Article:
We have seen many platform-like battles and network effects in the history of technology, mainly in cases with incompatible and competing standards. It is important to realize, though, that standards by themselves are not platforms; they are rules or protocols specifying how to connect components to a platform, or how to connect different products and use them together. Prominent historical examples of platforms incorporating specific standards include the telegraph, telephone, electricity, radio, television, video recording and, of course, the computer. Understanding how standards initiatives are likely to play out is often an essential part of understanding which platform is likely to win the majority of a market, if one winner is likely to emerge.
Not surprisingly, there has been a growing amount of both theoretical and empirical research on industry platforms, particularly in economics but also in strategy and management of technology. Competition in the consumer electronics and computer industries spurred a great deal of thinking on this topic beginning in the early 1980s, just as the arrival of the Web did in the mid-1990s. Influential early work by economists mostly took the form of theory and models with few detailed case studies. This is still a relatively new topic and there are few large-sample studies. But the key concepts are all there—how platform industries or products are affected by standards and technical compatibility, the phenomenon of network or positive feedback effects, and the role of switching costs and bundling.5 Switching costs and bundling have become strategically important because companies often can attract users to their platforms by offering many different features for one low price, and can retain users by making it technically difficult to move to another platform. This is why, for example, cable and telephone companies now compete to offer bundled voice, data, and video services to the home.
Another important insight for managers from the economics research is that platform industries tend to have more than one market "side" to them.6 We can see this clearly in the personal computer industry. Microsoft and Apple compete not merely to attract end users to their products. They also have to attract software and hardware firms to build applications products and peripheral devices, such as printers and Webcams. In newer "multi-sided" platform markets such as social networking or Internet media, Google, Microsoft, Facebook, and other companies compete not simply for end users and application developers, but also for a third segment of the market—advertisers. Companies that like to sell video clips have an even more complicated market challenge. They have to attract not only end users, application developers, and advertisers, but also producers of content as well as aggregators of other people’s content.
Even in simple two-sided markets, strategy and pricing can get complicated quickly.7 In 1998, for example, David Yoffie and I wrote a book called Competing on Internet Time: Lessons from Netscape and its Battle with Microsoft that looked at how Netscape and Microsoft used one-sided subsidies, following the mantra of "free, but not free"—give one part of the platform away, such as the browser, but charge for the other part, such as the server or Windows.8 Adobe has done the same thing by giving away the Acrobat Reader and charging for its servers and editing tools. Or firms can give one part of the platform away to some users (students or the general consumer) but charge others (corporate users). We also discussed the strategy of "open, but not open"—make access to the interfaces easily available but keep critical parts of the technology proprietary or very distinctive, such as Netscape did with the Navigator browser and its server, special versions of programming languages, and intranet and extranet combinations. Microsoft has done this with the entire set of Windows technologies, including Office and other applications.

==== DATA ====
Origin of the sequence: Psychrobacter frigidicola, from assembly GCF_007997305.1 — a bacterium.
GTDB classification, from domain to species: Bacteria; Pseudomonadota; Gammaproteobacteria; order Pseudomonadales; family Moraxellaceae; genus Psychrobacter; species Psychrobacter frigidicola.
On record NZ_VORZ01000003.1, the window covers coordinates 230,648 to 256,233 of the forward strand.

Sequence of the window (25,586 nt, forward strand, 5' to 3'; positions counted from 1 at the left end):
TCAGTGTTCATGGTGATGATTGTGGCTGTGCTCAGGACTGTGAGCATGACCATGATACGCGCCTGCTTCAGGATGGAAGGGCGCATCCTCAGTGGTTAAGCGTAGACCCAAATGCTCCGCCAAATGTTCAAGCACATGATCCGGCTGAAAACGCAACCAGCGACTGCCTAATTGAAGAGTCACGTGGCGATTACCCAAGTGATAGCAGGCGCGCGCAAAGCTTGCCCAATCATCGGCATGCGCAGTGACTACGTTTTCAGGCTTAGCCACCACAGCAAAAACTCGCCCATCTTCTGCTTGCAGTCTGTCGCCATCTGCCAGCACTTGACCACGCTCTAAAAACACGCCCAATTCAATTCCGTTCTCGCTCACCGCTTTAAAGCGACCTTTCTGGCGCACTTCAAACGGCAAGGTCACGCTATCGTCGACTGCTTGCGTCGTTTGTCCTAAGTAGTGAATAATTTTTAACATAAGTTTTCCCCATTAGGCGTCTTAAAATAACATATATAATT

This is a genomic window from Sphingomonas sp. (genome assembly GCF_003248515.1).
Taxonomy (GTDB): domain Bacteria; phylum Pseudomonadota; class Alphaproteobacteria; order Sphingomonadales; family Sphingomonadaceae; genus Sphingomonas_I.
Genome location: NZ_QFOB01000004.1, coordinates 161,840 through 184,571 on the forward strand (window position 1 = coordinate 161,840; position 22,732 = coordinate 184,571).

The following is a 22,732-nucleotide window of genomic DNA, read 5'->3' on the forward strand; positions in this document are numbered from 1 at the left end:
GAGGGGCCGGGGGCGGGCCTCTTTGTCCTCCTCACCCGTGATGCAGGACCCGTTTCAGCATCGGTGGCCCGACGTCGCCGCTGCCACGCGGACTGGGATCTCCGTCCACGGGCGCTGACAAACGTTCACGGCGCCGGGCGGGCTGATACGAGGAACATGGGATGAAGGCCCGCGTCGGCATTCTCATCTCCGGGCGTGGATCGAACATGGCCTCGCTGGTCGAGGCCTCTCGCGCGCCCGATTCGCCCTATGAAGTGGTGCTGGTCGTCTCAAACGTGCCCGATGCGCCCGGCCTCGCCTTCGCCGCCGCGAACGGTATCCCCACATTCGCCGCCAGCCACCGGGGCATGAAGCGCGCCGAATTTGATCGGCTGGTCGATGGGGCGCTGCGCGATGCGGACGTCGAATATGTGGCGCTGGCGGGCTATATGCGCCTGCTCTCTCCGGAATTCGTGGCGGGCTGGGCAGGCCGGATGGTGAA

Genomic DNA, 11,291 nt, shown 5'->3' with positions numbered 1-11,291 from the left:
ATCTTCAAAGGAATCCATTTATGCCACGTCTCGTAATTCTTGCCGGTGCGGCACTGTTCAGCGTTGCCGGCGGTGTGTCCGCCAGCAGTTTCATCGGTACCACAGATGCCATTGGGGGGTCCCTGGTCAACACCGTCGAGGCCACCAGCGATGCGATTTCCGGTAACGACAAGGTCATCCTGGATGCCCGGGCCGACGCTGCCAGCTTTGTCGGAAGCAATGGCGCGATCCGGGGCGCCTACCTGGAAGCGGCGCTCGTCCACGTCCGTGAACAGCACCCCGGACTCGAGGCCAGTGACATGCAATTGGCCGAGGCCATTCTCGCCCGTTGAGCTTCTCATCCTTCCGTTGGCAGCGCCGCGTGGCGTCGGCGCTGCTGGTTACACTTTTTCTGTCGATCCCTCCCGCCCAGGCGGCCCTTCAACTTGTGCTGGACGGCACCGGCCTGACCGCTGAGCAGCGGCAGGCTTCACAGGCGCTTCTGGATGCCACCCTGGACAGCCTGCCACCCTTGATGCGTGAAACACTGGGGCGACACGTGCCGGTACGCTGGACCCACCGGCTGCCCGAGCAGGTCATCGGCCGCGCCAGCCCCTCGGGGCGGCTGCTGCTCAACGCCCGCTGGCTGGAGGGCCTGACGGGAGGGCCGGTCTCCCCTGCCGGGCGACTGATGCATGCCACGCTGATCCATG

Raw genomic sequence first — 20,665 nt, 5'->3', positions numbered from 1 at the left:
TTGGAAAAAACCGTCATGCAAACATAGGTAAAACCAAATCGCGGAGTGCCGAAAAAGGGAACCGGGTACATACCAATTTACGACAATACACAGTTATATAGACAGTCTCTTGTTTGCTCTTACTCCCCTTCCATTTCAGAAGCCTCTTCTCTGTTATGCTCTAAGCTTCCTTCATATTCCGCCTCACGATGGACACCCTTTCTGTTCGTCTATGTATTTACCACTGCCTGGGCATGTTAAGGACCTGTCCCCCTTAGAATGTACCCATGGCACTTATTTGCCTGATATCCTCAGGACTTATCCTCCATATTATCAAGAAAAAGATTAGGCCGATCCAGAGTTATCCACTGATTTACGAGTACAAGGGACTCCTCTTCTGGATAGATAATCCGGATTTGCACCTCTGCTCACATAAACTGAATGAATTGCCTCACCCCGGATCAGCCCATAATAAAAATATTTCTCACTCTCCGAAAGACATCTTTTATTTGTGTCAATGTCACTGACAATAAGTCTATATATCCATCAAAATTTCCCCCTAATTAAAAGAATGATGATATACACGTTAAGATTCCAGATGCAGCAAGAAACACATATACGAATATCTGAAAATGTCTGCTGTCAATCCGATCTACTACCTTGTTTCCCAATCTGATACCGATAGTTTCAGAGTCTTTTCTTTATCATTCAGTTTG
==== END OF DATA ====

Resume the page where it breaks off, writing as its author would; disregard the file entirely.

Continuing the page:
We are still in the early stages of understanding how common and important industry platforms really are.
Other researchers have done important theoretical and empirical work on what makes for a "winner-take-all" market.9 The conclusion seems to be that as long as there is room for companies to differentiate their platform offerings, and consumers can easily buy or use more than one platform, then it is unlikely for one dominant platform to emerge—unless the direct or indirect network effects are overwhelmingly strong. This is why the video game market has not seen one clear platform winner. The platforms (the consoles from Sony, Microsoft, and Nintendo) are different enough, most users can afford to buy more than one console (they are subsidized by the makers, who hope to make money from software fees), and truly hit complements (the games) often become available on all three platforms.
We are still in the early stages of understanding how common and important industry platforms really are. Apart from the examples I discussed in this column, new battles keep appearing in technologies ranging from electronic payment systems to electronic displays, automotive power systems, long-life batteries, and even the human genome database (for disease research and new drug discovery). The closer we look at modern technologies, the more likely we are to see platforms, and even platforms embedded within plat forms. Who wins and who loses these competitions is not simply a matter of who has the best technology or the first product. It is often who has the best platform strategy and the best ecosystem to back it up.